Continued from Asahi Kasei Calculates Pulse Rate of Auto Driver With Camera (1)

1 camera used to collect large amount of data

For shooting video, a monocular near-infrared camera with a pixel count of about 300,000 is used. Asahi Kasei considers it as a camera that is for in-vehicle event data recorders and has an average performance. When the number of pixels increases, the accuracy of calculation of pulse rate improves.

"A camera with a pixel count larger than one million is ideal," the company said.

The use of technologies to check the conditions of a driver has been spreading since about 2014, especially for commercial vehicles. Many of them use a near-infrared camera, as in the case of Asahi Kasei's technology, but measure different things.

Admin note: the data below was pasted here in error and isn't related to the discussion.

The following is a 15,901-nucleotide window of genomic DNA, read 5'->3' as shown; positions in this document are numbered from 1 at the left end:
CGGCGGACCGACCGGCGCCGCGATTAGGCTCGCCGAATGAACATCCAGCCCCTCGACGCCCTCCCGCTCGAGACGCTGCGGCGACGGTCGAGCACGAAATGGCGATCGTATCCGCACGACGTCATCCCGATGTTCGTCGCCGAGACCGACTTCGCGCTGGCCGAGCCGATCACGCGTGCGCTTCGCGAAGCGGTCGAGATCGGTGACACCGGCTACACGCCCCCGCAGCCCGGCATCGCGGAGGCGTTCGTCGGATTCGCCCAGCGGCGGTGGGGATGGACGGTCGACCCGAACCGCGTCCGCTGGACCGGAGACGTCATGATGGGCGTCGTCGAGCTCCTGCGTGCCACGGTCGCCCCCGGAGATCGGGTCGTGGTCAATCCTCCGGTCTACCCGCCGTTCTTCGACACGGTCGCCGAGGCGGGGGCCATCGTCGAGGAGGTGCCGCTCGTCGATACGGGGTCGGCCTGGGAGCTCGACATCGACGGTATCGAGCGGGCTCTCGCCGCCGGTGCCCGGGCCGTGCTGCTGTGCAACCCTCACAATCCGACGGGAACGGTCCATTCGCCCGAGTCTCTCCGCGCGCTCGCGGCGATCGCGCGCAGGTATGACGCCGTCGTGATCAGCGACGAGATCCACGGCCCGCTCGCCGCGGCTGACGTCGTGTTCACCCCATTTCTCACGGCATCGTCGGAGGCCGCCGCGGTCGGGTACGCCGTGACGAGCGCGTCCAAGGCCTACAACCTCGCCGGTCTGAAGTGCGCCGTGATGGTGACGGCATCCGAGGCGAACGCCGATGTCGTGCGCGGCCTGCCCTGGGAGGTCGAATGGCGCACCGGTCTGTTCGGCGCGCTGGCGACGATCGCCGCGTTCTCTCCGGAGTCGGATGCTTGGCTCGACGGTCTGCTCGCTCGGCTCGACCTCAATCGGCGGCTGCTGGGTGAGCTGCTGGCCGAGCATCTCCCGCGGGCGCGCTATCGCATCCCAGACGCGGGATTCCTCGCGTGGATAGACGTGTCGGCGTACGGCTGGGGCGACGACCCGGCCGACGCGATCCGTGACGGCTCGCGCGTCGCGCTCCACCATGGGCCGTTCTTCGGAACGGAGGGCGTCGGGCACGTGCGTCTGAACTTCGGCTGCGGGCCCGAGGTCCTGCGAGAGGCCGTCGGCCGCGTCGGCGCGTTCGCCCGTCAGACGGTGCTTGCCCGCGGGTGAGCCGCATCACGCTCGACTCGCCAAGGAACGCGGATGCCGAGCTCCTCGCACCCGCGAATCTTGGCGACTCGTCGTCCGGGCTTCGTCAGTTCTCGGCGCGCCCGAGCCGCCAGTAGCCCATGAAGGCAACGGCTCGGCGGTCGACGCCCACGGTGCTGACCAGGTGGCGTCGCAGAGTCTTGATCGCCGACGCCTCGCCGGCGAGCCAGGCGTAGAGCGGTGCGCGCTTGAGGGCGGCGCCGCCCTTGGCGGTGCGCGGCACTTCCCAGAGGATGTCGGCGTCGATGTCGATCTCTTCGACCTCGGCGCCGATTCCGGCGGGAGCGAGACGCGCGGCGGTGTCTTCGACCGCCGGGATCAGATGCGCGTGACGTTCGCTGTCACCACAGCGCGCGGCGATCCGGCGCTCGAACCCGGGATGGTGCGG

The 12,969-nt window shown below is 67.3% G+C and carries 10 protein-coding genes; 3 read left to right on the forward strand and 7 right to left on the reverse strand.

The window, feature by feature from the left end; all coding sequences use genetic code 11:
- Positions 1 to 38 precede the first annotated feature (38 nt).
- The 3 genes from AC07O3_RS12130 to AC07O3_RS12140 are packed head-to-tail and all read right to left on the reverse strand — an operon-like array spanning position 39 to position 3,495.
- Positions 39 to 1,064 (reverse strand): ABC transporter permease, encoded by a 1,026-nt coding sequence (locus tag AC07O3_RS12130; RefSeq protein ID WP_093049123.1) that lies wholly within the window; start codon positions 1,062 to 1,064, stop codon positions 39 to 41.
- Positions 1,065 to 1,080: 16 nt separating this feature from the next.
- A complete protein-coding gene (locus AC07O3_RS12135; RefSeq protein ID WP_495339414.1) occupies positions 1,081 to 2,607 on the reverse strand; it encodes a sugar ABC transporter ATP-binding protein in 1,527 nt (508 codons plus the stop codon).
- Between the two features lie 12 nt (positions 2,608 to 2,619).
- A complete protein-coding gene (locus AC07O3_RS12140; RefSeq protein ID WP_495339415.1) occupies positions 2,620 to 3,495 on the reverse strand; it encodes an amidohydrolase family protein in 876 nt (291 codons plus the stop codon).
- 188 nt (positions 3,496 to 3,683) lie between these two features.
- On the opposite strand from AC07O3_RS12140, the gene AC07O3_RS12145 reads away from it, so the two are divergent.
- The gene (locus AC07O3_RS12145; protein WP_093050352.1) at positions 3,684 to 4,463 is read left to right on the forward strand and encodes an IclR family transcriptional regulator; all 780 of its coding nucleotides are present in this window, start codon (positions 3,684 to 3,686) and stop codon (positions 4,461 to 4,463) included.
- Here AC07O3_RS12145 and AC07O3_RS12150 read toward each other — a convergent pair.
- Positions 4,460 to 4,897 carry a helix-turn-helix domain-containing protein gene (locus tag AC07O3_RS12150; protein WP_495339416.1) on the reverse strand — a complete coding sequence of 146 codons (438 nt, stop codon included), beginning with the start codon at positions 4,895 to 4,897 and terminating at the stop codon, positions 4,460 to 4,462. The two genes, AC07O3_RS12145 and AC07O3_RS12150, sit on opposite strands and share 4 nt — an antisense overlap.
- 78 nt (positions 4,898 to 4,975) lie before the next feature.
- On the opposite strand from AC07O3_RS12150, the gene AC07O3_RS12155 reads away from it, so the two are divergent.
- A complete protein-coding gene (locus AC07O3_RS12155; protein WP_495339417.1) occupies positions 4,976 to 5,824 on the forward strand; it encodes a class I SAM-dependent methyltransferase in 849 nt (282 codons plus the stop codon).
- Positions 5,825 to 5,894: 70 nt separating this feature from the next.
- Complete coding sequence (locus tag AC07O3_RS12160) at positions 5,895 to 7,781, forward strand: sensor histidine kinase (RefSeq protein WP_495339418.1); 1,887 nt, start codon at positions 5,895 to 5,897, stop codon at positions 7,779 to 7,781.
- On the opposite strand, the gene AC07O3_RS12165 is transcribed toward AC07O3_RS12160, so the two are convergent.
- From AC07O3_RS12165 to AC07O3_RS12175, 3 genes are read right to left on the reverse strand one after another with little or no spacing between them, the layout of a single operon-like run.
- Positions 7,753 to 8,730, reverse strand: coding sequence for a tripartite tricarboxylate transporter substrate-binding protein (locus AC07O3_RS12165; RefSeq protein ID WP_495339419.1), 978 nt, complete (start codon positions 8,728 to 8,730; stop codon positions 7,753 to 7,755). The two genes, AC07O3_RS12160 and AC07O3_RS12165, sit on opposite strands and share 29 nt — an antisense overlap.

For example, the system that Denso Corp is selling to Hino Motors Ltd, Isuzu Motors Ltd and Mitsubishi Fuso Truck and Bus Corp detects the changes of the driver's posture and the orientation of the driver's face and the opening degree of the driver's eyelids. Based on them, the system gives a warning with sound when it finds the tendency of inattentive driving, drowsy driving, etc.

The systems being developed by Mitsubishi Electric Corp, Panasonic Corp, Omron Corp, etc use the same mechanism as Denso's system. So, Asahi Kasei's technology to calculate a pulse rate by using only a camera is uncommon. Because the technology can be applied to existing driver monitoring systems, it enables to check the physical conditions of a driver by adding/changing a minimum number of automotive devices.

The strongest request that Asahi Kasei is receiving from auto makers is to collect a large amount of driver's data with one camera, the company said. To reduce the cost of installing the system, they want to add as many functions as possible to automotive cameras, which are being increasingly used.

Original Japanese article